LONDON (Reuters) - A swathe of British businesses are unprepared for the end of the Brexit transition period at the turn of the year, a survey from the British Chambers of Commerce showed on Thursday.
Some 51% of companies had not taken any steps recommended by the government to prepare for changes in the trade of goods, the survey showed, with little more than three months to go before a shift in the terms of trade with the European Union.
Britain told businesses on Wednesday to prepare for paperwork or face 100 km-long queues of lorries when the country's post-Brexit transition arrangement ends, prompting accusations that the government was setting up industry to take blame for any chaos from a botched Brexit.
"Significant unanswered questions remain for businesses, and despite recent public information campaigns, base levels of preparedness are low," BCC director general Adam Marshall said.
The government is negotiating new trade rules with the bloc but talks have stalled.
Cabinet Office Minister Michael Gove told importers and exporters on Wednesday that they would have to complete extra trade paperwork whether there is a deal or not.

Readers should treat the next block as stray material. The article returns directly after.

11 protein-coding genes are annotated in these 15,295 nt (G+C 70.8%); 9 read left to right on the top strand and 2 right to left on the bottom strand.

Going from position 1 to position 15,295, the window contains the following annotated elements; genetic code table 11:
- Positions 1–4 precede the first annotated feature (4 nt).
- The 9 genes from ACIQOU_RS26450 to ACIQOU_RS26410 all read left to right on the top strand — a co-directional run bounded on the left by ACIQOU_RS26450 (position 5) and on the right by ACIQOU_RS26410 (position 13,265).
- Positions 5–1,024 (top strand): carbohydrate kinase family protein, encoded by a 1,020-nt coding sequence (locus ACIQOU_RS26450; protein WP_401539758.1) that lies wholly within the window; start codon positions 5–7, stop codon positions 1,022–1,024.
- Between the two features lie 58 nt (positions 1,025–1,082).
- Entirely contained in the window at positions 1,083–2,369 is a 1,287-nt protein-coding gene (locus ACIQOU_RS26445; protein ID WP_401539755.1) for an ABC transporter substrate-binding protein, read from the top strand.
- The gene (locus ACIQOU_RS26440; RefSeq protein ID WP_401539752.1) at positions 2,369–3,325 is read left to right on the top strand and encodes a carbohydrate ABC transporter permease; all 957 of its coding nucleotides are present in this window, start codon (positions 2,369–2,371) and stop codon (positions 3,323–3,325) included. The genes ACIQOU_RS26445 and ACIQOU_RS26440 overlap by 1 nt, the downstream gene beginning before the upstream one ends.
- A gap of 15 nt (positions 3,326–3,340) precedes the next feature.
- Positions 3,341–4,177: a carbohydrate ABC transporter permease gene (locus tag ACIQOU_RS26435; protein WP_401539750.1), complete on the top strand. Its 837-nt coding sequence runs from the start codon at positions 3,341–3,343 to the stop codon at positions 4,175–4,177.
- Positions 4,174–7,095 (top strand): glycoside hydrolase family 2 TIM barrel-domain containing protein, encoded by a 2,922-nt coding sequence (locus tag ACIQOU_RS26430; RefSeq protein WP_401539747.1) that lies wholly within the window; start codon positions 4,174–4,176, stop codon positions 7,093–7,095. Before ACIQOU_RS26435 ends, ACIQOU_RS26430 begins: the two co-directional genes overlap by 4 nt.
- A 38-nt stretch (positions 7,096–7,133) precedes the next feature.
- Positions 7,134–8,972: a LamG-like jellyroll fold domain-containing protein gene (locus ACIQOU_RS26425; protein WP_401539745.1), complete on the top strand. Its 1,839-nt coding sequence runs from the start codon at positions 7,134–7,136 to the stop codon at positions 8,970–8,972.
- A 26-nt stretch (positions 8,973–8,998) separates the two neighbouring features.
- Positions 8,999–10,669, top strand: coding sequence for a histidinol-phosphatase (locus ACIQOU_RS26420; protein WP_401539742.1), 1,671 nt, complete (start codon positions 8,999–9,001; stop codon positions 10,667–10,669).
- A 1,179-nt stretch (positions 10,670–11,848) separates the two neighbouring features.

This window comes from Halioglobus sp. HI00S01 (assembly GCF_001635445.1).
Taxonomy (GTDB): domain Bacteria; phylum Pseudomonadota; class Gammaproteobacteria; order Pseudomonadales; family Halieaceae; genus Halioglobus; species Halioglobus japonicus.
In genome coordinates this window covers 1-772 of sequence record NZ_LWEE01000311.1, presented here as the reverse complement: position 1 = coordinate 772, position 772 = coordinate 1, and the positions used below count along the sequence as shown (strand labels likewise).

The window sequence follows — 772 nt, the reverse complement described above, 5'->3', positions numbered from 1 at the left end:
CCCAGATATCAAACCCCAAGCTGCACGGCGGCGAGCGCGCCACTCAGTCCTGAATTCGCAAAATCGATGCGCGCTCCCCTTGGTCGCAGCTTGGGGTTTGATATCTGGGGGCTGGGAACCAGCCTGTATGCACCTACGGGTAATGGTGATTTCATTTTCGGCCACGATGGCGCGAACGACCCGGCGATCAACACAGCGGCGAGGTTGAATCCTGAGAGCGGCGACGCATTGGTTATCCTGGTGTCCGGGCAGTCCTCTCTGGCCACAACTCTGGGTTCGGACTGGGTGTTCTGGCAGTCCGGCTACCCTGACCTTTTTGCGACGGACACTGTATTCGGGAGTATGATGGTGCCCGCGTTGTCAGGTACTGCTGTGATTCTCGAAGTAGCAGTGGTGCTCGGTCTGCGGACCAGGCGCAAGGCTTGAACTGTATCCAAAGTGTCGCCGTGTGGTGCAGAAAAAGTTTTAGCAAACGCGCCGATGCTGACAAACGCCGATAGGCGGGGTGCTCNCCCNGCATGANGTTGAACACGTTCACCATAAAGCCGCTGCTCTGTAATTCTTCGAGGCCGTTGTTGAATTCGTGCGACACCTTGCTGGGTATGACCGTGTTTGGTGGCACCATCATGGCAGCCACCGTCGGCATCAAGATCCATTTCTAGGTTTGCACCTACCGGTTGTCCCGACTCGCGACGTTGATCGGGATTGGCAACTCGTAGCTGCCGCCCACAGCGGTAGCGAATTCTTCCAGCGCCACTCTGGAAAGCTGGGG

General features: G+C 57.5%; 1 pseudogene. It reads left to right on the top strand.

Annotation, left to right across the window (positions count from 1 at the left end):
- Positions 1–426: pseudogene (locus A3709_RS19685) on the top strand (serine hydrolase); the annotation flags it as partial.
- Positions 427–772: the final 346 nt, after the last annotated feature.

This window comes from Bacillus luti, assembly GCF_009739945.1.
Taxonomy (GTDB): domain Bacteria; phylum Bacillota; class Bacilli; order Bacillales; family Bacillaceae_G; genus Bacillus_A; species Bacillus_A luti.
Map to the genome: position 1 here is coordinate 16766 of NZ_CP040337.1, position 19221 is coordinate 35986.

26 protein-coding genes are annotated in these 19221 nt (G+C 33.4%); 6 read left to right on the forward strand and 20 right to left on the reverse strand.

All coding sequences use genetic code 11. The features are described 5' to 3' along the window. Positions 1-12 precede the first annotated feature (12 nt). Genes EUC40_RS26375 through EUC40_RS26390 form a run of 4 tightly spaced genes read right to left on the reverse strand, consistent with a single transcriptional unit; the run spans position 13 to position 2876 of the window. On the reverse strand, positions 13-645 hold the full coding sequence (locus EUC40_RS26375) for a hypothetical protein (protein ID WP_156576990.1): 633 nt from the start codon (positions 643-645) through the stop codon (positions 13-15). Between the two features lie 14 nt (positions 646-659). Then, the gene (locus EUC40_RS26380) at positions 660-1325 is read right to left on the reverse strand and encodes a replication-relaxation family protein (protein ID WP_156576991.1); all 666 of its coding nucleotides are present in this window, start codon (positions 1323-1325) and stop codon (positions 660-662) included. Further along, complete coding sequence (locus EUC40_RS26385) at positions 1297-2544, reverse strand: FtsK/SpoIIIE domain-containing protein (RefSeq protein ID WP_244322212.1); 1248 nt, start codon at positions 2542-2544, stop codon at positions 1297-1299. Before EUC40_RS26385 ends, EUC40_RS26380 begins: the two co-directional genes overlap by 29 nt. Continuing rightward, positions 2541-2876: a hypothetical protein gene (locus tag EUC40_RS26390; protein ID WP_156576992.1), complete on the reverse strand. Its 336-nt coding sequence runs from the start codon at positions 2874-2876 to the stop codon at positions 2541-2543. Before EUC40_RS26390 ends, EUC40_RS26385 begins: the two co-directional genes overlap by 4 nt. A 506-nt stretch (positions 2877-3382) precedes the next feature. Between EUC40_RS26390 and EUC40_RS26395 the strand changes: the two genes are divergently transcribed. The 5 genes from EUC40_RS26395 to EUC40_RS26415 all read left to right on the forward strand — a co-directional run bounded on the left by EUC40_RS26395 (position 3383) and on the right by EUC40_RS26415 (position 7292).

"Many firms say they've heard talk of deadlines and cliff edges before, and others are still grappling with fundamental challenges as a result of the pandemic and have little cash or information with which to plan," Marshall said.
The pandemic's drain on company finances is already feeding through into pay deals, according to a separate survey on Thursday.
Pay data provider XpertHR said the median pay rise awarded to staff by British employers fell to zero in the three months to August - a reading last seen 11 years ago during the global financial crisis.
"In April we saw many organisations defer a decision on their pay review until later in the year – this practice continues, with employers still unable to confirm that a pay rise can be given," said Sheila Attwood, pay and benefits editor at XpertHR.
Finance minister Rishi Sunak is due to update parliament at around 1130 GMT on new measures to support jobs, possibly comprising a new wage subsidy for British companies rather than any extension of the furlough programme.
(Reporting by Andy Bruce, editing by David Milliken)